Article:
Fan Guns keep Snow on the Slopes

Since 1950, when Dave Richey, Art Hunt and Wayne Pierce designed the first snow gun, also known as a fan gun, this invention has become invaluable to ski resorts and ski areas. One can’t always count on Mother Nature to send snow by a certain date, or to ensure that there is enough snow on the mountains to open the skiing season, so resorts use fan guns to cover the slopes with artificial snow. This allows the resorts to open for skiing and snowboarding earlier than was previously possible.

The basic principle of fan guns is that it pushes water and high pressure air out of the nozzle. When this mixture comes into contact with the natural cold temperatures it turns into snow. What makes the new technology fan guns different from the snow guns, is that it now combines water atomizing nozzles to push the water through a fan that enables the fan gun to distribute the snow across a larger area. Another noteworthy feature is that there are smaller nozzles that also work with the combination of water and compressed air, but forms a wet bulb thermometer temperature, allowing snow to be made anytime during the year.

Of course, using a fan gun is a costly procedure. Firstly, there needs to be water pipes leading up the mountain so that the fan gun can be fed water. Secondly, for the fan gun to produce hot compressed air and then cool it down to approximately thirty-six degrees uses massive amounts of electricity. Most establishments are looking at windmill energy to lower these costs. To minimize costing, the fan guns have on-board computers that constantly monitor the weather conditions and temperatures, adjusting their settings accordingly.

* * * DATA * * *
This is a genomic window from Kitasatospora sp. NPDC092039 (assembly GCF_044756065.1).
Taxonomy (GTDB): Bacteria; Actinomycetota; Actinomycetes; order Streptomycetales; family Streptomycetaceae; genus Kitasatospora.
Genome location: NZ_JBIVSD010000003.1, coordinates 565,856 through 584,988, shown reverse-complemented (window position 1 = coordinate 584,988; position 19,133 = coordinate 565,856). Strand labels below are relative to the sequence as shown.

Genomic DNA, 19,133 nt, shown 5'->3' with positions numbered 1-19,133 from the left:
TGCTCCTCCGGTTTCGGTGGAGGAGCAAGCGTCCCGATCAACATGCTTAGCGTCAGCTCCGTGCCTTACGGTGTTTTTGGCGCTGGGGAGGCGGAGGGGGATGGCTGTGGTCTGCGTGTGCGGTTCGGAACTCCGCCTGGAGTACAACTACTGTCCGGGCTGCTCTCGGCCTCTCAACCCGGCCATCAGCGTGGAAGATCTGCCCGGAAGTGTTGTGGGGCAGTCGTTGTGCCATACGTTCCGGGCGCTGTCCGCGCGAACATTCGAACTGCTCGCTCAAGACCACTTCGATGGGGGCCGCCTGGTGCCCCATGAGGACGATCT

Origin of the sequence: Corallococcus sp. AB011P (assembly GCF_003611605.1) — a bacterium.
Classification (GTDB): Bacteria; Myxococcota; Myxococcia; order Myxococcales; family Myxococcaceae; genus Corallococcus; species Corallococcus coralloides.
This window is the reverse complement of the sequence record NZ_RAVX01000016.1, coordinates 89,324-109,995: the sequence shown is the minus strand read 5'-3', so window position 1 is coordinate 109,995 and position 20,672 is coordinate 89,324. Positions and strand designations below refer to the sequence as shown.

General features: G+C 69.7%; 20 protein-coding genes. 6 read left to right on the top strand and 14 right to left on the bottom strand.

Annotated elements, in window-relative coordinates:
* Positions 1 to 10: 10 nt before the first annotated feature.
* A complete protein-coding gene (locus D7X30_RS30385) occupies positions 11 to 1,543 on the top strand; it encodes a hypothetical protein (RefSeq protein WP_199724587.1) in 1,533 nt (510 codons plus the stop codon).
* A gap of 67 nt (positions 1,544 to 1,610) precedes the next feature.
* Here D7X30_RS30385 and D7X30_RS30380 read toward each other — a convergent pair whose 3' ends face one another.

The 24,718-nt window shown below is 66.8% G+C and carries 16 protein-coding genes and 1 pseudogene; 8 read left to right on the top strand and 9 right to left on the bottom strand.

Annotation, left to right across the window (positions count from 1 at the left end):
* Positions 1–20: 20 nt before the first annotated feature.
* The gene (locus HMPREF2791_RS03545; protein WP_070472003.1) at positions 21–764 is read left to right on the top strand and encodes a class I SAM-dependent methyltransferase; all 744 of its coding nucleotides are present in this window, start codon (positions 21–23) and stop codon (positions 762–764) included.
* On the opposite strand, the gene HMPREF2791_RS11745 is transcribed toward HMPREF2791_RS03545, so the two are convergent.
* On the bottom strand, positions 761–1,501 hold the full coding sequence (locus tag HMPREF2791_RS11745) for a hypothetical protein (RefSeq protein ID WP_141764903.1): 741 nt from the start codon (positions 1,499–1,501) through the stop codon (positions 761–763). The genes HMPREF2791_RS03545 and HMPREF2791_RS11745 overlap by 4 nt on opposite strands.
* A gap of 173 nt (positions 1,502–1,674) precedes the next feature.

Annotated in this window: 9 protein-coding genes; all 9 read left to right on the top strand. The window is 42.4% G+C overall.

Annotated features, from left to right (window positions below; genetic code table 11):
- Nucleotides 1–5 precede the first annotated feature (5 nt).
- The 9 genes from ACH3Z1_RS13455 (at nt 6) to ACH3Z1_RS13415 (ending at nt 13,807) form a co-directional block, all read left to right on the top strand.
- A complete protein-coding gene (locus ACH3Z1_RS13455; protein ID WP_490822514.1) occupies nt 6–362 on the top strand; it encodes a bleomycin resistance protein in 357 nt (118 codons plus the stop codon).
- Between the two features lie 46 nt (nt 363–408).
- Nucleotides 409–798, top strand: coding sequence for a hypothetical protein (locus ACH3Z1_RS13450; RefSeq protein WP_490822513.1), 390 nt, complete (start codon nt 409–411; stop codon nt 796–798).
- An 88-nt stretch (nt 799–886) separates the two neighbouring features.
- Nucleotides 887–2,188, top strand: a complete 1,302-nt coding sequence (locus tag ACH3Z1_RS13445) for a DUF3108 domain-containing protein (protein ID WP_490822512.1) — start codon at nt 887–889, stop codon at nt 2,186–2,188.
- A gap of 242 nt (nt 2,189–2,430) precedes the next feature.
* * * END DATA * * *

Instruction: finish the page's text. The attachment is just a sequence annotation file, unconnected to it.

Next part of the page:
Various fan gun models are available, making purchasing the correct fan gun a little easier. Some are for use in very cold areas, some for windy regions, and then there are those for all-round general use. Many skiers prefer artificial snow, as the water content is higher than in natural snow and it is therefore a lot softer and smoother. Water levels in artificial snow can be regulated, allowing resorts to first cover the ground with a hard base, and then a softer covering. Even though fan guns allow skiers and snowboarding enthusiasts to take to the slopes earlier in the season, natural snow definitely costs less. But the majority of ski areas are prepared to do what ever it takes to satisfy and accommodate winter sports, snowboarding and skiing. Next time, while skiing down the slopes, one might look at the snow a little differently considering its source.